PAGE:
Document Type


Date of Degree

Summer 2019

Degree Name

PhD (Doctor of Philosophy)

Degree In


First Advisor

Hourcade, Juan Pablo

First Committee Member

High, Andrew

Second Committee Member

DeVane, Benjamin

Third Committee Member

Kearney, Joe

Fourth Committee Member

Rector, Kyle

Fifth Committee Member

Zebrowski, Patricia


Young children in the United States are widely using technology at ages 3 and 4, but to date there are no well documented participatory design methods for including this age group in the development of technologies. A few attempts at using methods designed for older children were unsuccessful. To address this gap in methods, this research developed Play-based Design, a novel participatory design method inspired by make-believe play in the style of Tools of the Mind, an evidence-based preschool curriculum.

Play-based Design first sets the context for play and design through stories. It then enables children to plan play by selecting roles and contribute their ideas as they act and speak during make-believe play activities in which they interact with other children, voice agents, adult facilitators, and generic props. This research includes four sets of design sessions with 3-4 year old children. The first provided the design of StoryCarnival a web-based app to set up Tools of the Mind style play. The second set of design sessions led my research team through the development of voice agents to support Tools of the Mind style play as it happens. These two sets of sessions provided inspiration and insight for using StoryCarnival combined with voice agents to support design activities for technologies with physical and social components. The last two sets of sessions gave me an opportunity to understand whether Play-based Design could be applied to obtain design requirements from children for technology unrelated to make-believe play by focusing on obtaining ideas for Internet-of-Things applications in the home.

The research presented in this dissertation required an interdisciplinary journey through child development theories, storytelling for children, graphic design, qualitative methods, software development, and related approaches from the literature. Participant observations, group discussions, and video analysis were used to collect and analyze data. Results from the last two sets of design sessions focused on obtaining ideas for Internet-of-Things technologies to provide evidence that Play-based Design can enable 3-4 year old children to contribute their ideas to the design of technologies. More specifically, in this dissertation, I provide supporting evidence for my thesis statement: “When applied to participatory design sessions with young children, Play-based Design can: (1) allow young children to express their ideas through make-believe play, which is a developmentally appropriate activity; (2) enable children to act out design ideas or verbally express them by conversing with researchers or voice agents; (3) support fluid communication between adult researchers and children; and (4) inform the design of technologies that facilitate activities that have social and physical components (e.g. tangible user interfaces, voice agents, IoT).”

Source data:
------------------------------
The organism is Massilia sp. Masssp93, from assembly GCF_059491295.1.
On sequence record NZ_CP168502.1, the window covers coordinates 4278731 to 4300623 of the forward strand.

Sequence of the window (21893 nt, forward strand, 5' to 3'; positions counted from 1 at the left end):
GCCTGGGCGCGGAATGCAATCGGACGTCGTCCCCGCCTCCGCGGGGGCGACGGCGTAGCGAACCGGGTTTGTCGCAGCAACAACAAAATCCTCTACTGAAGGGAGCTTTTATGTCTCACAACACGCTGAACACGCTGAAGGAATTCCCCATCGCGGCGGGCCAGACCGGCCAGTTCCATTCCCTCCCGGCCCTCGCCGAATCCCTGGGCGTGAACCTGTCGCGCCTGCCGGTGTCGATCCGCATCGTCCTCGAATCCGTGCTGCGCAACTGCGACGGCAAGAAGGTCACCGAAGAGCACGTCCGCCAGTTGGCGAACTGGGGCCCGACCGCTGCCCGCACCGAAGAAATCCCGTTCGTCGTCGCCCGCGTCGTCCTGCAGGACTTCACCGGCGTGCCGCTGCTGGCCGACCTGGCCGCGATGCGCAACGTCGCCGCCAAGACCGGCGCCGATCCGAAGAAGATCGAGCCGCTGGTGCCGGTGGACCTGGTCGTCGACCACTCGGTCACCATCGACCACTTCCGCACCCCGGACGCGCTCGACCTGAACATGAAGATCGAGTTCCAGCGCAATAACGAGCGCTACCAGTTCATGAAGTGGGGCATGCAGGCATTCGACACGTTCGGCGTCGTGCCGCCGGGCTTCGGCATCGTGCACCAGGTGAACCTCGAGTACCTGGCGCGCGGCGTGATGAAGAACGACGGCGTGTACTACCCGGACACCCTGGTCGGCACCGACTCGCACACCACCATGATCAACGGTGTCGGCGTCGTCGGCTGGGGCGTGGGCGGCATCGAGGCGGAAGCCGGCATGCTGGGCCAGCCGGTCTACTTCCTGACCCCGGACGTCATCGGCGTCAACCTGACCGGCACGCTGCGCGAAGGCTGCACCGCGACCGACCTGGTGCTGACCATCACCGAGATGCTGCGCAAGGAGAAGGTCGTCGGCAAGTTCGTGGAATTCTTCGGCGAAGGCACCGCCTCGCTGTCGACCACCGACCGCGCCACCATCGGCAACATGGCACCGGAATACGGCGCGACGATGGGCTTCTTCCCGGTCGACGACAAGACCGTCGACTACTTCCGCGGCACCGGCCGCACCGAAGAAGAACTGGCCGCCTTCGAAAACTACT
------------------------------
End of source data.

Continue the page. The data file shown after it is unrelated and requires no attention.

Design Methods, Human-Computer Interaction, Participatory Design, Preschool Children, Self-regulation, Voice User Interfaces


xii, 147 pages


Includes bibliographical references (pages 132-147).


Copyright © 2019 Luiza Superti Pantoja